I suspect this is the first case where foreign central banks exercised their leverage as creditors to push the US government to make a policy decision that protected their interests. The need for ongoing central bank financing certainly weren’t the only reason why the US government acted. US banks hold a lot of Agency debt too. But the need to maintain the confidence of the world’s central banks -- and the attractiveness of Agencies as a reserve asset -- was certainly a factor in the Treasury’s decision.

Last week (using the date for the end of the reporting week not the weekly averages), the Federal Reserves’ custodial holdings of Agencies fell by another $9.75b, significantly more than the fall in Treasuries. The Fed’s custodial holdings seem to account for about 90% of all known central bank Agency holdings. There are more central bank Agency holdings than show up in the survey data, but they are managed by private intermediaries -- and I don’t have a good guess of their magnitude. No matter. The Fed’s custodial accounts pick up enough of the world’s total holdings to provide a pretty good picture of how central banks have acted over the last month.

As of Wednesday, September 3, central bank custodial holdings of Agencies were down $27.4b from their mid July peak. That is a sum comparable to the capital sovereign funds invested in US banks and broker dealers over the turn of the year.

The threat of a central bank buyers strike was real.

* The $25 billion in known purchases of long-term treasuries between June 07 and June 08 also looks low, as does the $150b in total Chinese purchases over this period. I personally would be surprised if China purchased less than $350 billion in Treasury and Agency debt over this period. I wouldn’t be totally surprised if China purchased close to $400 billion in Treasuries and Agencies over this period. That is a huge, and truly unprecedented sum. I won’t bore you trying to explain all the ways I have tried to stress test this number, but I will assure you that it is a robust estimate.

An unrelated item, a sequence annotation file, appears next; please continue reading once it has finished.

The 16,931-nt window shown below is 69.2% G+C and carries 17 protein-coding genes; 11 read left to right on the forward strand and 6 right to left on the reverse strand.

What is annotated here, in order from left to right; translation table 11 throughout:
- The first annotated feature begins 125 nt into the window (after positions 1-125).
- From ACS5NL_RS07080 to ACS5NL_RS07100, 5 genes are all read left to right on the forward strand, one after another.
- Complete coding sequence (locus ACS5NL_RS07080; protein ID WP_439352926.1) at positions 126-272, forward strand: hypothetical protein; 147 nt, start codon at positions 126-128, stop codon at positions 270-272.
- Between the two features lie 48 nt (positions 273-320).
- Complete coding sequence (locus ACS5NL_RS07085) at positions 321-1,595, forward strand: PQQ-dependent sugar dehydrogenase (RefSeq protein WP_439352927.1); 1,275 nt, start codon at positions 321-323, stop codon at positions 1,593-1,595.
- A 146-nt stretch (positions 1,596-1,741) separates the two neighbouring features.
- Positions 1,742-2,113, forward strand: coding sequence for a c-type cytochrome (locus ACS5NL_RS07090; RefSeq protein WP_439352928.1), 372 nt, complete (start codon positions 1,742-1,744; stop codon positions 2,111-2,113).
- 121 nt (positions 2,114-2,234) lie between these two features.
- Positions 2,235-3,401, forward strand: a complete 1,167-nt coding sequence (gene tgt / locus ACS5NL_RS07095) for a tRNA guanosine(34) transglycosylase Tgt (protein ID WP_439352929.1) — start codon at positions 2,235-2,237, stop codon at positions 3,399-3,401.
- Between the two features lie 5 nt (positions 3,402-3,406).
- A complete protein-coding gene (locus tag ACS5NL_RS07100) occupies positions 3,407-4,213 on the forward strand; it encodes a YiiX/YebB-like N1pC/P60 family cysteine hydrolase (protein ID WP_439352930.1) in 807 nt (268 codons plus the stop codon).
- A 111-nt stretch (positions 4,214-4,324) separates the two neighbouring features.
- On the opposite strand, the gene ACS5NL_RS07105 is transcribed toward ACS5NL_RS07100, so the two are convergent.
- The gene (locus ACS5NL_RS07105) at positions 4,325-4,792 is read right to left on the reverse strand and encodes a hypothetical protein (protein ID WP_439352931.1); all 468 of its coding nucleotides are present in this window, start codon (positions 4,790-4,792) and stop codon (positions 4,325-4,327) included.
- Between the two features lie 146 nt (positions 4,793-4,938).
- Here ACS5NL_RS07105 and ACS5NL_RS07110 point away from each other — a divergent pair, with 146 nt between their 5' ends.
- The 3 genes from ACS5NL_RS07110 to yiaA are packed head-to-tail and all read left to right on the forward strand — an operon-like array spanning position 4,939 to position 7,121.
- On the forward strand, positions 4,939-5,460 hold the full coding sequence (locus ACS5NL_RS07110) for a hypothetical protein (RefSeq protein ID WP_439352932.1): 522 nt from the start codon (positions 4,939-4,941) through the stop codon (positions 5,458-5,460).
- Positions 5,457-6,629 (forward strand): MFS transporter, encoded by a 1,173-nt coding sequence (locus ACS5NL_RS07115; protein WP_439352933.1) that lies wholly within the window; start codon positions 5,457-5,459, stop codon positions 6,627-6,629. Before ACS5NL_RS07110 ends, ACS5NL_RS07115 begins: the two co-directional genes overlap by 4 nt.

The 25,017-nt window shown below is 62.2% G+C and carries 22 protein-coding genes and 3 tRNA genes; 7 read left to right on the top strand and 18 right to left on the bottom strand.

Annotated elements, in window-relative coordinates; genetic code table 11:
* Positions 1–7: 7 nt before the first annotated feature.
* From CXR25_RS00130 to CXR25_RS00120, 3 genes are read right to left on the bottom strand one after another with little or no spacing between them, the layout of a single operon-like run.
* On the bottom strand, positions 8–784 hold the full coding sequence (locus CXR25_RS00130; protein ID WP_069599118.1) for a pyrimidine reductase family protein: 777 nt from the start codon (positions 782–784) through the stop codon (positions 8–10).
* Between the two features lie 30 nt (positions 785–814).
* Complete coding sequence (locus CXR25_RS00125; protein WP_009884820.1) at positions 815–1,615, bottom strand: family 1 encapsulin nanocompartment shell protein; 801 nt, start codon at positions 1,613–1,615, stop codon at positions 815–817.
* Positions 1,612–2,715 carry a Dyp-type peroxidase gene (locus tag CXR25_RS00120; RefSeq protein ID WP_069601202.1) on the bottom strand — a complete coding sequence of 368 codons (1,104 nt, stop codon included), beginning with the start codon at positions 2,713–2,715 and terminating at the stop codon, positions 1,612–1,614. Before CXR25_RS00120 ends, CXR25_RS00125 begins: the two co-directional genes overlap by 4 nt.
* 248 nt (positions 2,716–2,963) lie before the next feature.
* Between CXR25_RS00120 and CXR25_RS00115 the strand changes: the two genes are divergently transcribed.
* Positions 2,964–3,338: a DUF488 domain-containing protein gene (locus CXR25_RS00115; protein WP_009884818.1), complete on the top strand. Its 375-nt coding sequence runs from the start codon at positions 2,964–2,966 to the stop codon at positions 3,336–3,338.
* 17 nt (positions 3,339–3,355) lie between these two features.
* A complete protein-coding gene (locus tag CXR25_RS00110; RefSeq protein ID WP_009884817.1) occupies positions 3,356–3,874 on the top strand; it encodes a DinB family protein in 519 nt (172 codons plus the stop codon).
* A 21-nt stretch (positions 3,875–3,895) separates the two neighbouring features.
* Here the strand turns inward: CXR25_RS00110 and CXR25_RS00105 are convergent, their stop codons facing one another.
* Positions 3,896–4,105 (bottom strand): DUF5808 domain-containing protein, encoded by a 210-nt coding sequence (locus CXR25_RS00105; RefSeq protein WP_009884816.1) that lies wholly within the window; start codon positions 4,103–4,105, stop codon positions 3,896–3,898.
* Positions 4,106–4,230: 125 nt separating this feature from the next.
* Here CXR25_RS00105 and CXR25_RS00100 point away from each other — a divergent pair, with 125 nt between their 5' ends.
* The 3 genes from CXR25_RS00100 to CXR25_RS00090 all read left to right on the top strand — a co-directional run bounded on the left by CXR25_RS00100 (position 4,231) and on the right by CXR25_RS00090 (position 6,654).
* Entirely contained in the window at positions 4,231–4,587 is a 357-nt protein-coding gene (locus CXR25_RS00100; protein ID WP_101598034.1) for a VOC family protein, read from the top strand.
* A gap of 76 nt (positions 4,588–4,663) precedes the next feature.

I also am fairly confident that China’s central bank now manages, counting the banks’ foreign exchange reserve requirement ("other foreign assets") a foreign portfolio of over $2 trillion. This too comes from the PBoC’s own data. Dr. Cowen says China has over $300 billion of Agencies. I would say well over. $300b is only 15% of China’s total portfolio. Moreover, if you look hard enough, between $460 and $465 billion of Agencies can be found in the TIC data. Take short and long-term Agency holdings in the June 2007 survey and add subsequent flows and it you want to be really crafty, assume that the same share of China’s short-term holdings are in Agencies as at the time of the June 2007 survey. Then make one more adjustment: Last year’s survey revisions increased China’s Agencies holdings by around $70b. If that pattern holds true, China now has a bit over $530b of Agencies. And I would expect bigger revisions this time around because of the acceleration in China’s reserve growth this time around.